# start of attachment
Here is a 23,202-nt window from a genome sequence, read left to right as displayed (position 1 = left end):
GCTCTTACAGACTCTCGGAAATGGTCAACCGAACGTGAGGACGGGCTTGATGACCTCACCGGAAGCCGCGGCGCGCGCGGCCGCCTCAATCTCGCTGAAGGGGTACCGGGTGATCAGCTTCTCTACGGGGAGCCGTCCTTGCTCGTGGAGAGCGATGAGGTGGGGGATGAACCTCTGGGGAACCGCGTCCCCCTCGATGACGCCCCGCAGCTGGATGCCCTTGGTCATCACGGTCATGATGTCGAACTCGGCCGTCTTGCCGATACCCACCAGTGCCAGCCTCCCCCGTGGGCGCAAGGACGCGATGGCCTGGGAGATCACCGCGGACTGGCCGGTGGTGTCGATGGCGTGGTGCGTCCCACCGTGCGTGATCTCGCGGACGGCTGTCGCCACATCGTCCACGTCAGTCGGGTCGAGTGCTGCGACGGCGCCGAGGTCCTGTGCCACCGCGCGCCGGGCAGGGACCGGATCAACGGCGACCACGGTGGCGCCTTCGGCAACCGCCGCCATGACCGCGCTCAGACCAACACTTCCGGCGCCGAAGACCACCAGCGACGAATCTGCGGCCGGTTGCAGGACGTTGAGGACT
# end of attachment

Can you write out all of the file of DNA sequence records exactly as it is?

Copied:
Here is a 23,202-nt window from a genome sequence, read left to right as displayed (position 1 = left end):
GCTCTTACAGACTCTCGGAAATGGTCAACCGAACGTGAGGACGGGCTTGATGACCTCACCGGAAGCCGCGGCGCGCGCGGCCGCCTCAATCTCGCTGAAGGGGTACCGGGTGATCAGCTTCTCTACGGGGAGCCGTCCTTGCTCGTGGAGAGCGATGAGGTGGGGGATGAACCTCTGGGGAACCGCGTCCCCCTCGATGACGCCCCGCAGCTGGATGCCCTTGGTCATCACGGTCATGATGTCGAACTCGGCCGTCTTGCCGATACCCACCAGTGCCAGCCTCCCCCGTGGGCGCAAGGACGCGATGGCCTGGGAGATCACCGCGGACTGGCCGGTGGTGTCGATGGCGTGGTGCGTCCCACCGTGCGTGATCTCGCGGACGGCTGTCGCCACATCGTCCACGTCAGTCGGGTCGAGTGCTGCGACGGCGCCGAGGTCCTGTGCCACCGCGCGCCGGGCAGGGACCGGATCAACGGCGACCACGGTGGCGCCTTCGGCAACCGCCGCCATGACCGCGCTCAGACCAACACTTCCGGCGCCGAAGACCACCAGCGACGAATCTGCGGCCGGTTGCAGGACGTTGAGGACT